The image of Bryan Cranston in a pair tighty-whities, a green shirt and a gun in the middle of the New Mexico desert has become such an iconic image of popular culture, that sometimes it’s hard to believe that it hasn’t existed for longer.
So it was, ten years ago, Breaking Bad arrived, with little fanfare, on an American cable channel that was simply trying to find a way to make a wave in a market that HBO and Showtime were dominating. That AMC brought Mad Men and Breaking Bad to our screens within months of each other must surely rank as one of the greatest decisions made in television history.
While we may think of the series as a juggernaut now (think of the plethora of “I Am The Danger” merchandise that you see in shops nowadays), like all great success stories, Breaking Bad had to work hard to the level of success that we now associate with it; many other cable channels turned the series down, most notably HBO, the nine episode plan for season one was cut down by two episodes due to the WGA Writer’s Strike, while in the UK 5USA and FX (now Fox) both dropped the series after showing the first two seasons, the series failing to win a sizeable audience (their loss would be Netflix’s gain when the streaming giant arrived in the UK).
Inspired by a conversation he had with Thomas Schnauz (a fellow X-Files writer who would go on to write many of Breaking Bad’s best episodes), the idea came about when the two writers joke during a period of unemployment that they should just buy an RV and cook meth and sell it around the country. Eventually the idea morphed into what Gilligan described as “Mr Chips Becomes Scarface.”
The first season of the series is remarkably its most straight forward, but straight forward is a contradiction in terms when it comes to Breaking Bad, and one can see right away the genius of the show and its creator right from the opening moments, the now iconic image of a pair of trousers floating gently in the sky as if it the distant relative of the feather from Forrest Gump; it’s surreal, strange, funny, and yet has a distinct level of threat to it because something isn’t quite right about it, which is probably Breaking Bad in a nutshell.
Vince Gilligan had become a cult favourite thanks to an incredibly brilliant run of work on The X-Files, with episodes such as “Pusher”, “Unruhe”, “Paper Hearts” and “Hungry” putting a more human and uncomfortably three-dimensional exploration into the heart of the type of monster that the series did so well. In many respects one can see the emergence of Walter White in the likes of Robert Modell and Rob Roberts, villains with supernatural abilities that we get to see in a more human way than previous depiction of the type of genre monsters the series dabbled in, and who are humanised to a level that other writers on the show had never done before.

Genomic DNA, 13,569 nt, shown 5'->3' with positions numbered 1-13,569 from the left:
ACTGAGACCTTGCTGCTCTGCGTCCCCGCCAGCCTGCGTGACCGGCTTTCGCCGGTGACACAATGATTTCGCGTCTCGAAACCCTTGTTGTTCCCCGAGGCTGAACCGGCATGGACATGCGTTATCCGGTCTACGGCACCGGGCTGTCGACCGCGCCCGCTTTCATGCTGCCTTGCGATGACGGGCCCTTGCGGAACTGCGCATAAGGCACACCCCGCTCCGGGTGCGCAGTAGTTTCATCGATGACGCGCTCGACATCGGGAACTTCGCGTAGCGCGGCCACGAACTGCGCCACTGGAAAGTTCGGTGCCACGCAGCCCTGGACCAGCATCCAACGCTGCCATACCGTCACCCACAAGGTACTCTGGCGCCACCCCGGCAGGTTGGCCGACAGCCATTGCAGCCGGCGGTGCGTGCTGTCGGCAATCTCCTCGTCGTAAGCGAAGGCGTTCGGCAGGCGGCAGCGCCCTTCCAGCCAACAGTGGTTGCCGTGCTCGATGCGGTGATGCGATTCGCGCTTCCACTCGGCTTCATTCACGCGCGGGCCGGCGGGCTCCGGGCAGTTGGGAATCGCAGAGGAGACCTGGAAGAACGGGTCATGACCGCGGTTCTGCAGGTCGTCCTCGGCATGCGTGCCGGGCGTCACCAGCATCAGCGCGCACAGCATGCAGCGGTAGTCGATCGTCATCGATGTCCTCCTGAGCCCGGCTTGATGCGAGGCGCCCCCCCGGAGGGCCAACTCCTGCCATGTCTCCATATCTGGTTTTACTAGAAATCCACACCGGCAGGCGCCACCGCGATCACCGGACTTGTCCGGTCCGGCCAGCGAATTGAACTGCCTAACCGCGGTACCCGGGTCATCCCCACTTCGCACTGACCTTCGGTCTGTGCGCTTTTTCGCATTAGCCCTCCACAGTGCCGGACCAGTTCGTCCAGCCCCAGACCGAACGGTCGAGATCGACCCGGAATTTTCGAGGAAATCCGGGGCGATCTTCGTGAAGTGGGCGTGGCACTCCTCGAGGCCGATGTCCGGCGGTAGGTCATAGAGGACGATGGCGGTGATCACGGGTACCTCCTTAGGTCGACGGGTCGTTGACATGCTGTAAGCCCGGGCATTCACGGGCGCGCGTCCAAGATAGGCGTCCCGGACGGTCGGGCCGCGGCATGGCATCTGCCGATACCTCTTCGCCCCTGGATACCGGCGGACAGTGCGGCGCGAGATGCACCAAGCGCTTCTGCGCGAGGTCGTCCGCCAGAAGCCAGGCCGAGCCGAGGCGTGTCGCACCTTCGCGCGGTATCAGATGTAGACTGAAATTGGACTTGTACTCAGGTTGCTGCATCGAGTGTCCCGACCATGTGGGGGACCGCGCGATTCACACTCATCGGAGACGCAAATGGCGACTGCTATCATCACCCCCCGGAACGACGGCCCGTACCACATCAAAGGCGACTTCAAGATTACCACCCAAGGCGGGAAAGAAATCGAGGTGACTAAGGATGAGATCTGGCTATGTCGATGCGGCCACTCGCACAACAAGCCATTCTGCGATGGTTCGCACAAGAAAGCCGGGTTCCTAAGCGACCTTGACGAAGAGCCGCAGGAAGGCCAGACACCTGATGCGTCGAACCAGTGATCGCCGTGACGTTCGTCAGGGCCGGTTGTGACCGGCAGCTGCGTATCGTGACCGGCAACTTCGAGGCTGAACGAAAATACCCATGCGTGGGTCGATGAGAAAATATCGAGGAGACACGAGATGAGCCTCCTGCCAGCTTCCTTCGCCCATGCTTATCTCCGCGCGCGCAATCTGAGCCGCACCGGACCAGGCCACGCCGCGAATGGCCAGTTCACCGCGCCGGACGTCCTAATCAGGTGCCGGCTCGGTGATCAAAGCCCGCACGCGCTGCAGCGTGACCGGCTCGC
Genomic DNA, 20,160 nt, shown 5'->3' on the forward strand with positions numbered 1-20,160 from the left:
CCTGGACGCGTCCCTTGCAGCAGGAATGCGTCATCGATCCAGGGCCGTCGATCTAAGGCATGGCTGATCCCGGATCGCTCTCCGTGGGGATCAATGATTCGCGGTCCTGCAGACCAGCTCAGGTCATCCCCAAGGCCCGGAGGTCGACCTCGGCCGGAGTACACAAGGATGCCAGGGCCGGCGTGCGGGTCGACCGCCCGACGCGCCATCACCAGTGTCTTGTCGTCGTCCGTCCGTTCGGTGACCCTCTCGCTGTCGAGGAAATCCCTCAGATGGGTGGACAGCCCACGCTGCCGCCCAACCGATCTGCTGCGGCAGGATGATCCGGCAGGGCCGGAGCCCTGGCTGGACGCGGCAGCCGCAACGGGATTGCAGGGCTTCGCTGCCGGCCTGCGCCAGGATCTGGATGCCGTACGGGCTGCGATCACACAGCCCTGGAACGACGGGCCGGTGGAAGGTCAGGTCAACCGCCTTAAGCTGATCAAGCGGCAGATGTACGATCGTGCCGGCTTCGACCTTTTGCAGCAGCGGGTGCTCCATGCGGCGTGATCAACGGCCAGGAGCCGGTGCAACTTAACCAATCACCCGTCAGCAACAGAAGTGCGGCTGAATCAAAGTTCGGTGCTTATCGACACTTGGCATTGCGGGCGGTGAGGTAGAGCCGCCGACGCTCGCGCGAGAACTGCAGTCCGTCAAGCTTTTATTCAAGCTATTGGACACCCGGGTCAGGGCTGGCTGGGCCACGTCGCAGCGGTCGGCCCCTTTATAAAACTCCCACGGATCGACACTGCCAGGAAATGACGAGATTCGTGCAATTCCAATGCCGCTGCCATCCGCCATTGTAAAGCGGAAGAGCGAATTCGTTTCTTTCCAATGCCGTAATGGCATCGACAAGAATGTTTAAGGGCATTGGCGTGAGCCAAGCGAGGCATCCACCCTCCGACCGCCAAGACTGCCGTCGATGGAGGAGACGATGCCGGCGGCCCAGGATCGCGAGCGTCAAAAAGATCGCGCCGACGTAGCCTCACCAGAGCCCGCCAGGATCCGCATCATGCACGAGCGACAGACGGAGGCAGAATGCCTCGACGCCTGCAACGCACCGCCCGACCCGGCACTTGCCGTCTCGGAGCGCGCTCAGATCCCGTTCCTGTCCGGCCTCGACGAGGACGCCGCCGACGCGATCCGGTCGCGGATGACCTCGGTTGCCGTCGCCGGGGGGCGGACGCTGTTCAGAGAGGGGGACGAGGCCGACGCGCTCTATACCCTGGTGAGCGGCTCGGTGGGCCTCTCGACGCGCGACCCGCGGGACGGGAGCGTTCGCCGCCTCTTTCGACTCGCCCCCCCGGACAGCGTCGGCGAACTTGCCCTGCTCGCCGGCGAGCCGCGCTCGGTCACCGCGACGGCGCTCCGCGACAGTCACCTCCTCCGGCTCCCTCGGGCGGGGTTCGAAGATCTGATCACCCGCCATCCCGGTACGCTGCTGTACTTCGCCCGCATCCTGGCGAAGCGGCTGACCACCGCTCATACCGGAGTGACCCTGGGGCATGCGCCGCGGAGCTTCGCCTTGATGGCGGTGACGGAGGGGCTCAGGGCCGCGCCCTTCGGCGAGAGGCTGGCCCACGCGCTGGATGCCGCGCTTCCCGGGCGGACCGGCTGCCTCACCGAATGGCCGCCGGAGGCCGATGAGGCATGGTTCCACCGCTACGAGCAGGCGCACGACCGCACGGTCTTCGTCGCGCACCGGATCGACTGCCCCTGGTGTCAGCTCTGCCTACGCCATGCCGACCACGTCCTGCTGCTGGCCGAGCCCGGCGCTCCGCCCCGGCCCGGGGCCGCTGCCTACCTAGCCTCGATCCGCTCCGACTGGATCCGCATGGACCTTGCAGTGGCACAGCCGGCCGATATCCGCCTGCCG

While Breaking Bad has no supernatural elements, it would be a series that would take its lead character and effectively portray on a very human level his descent into the type of character who had only been seen in gangster movies. While later seasons would take this idea and run with it at full speed, we see glimpses of where the character of Walter will go over the course of its tightly produced five season run; he may not want to get his hand dirty as he demands of his reluctant partner Jesse (the superb Aaron Paul), but when it comes down to it Walter will shave his head and blow the hell out of a crime lord’s building if needs be.
For a character that we see emerge into the world of crime and drug dealing, the series spends, even from its first season, as much time with him in the kitchen, the living room and dining room tables as it does in a meth lab and the headquarters of a deranged crime lord. Not for nothing that many key scenes take place at the White’s dining room table. Where in The X-Files Gilligan humanised the monsters of the supernatural, or at least gave them a more human face, here he domesticates the next big crime lord in a way that goes beyond even something like The Sopranos.
The first season is seven glorious episodes of brilliantly fine tuned television. The casting of Bryan Cranston may have raised eyebrows, but Gilligan knew he could do it, knowing full well that Hal from Malcolm in the Middle could deliver the darker goods, having portrayed a guest character in the Gilligan-written X-Files episode “Drive” (a must watch episode, no surprise there).
Right way with the series, Gilligan anchors Walter’s life through several key relationships; his wife Skylar (Anna Gunn) and son Walter Jr (RJ Mitte), his brother and sister-in-law Hank (Dean Morris) and Marie, and of course Jesse (Aaron Paul), who will become the most important person in his life over the course of five seasons, for good and for bad.
The series looks and feels cinematic and bold from the off, the blue skies and yellow desert pop in a way that television very rarely feels, most of which is established by John Toll’s superb cinematography; the soundscapes are also deliriously cinematic, with Dave Porter’s score just under the surface, an uncomfortable but magnetic presence, while the use of sound, most potently when Walter receives his diagnosis, being especially powerful (a sound motif that will repeat throughout the series).
At only seven episodes, the season never out stays its welcome, but it leaves you wanting so much more, with a final scene that pushes into the limits of brutality, leaving a threat to linger in the air that makes you truly worry for our protagonists. Future seasons are without a doubt more elaborate, but as opening seasons go, Breaking Bad opens up in such a way that it grips like a vice from its opening shot.
Television would never be the same again. Hard to believe it started with a pair of trousers floating majestically in the sky.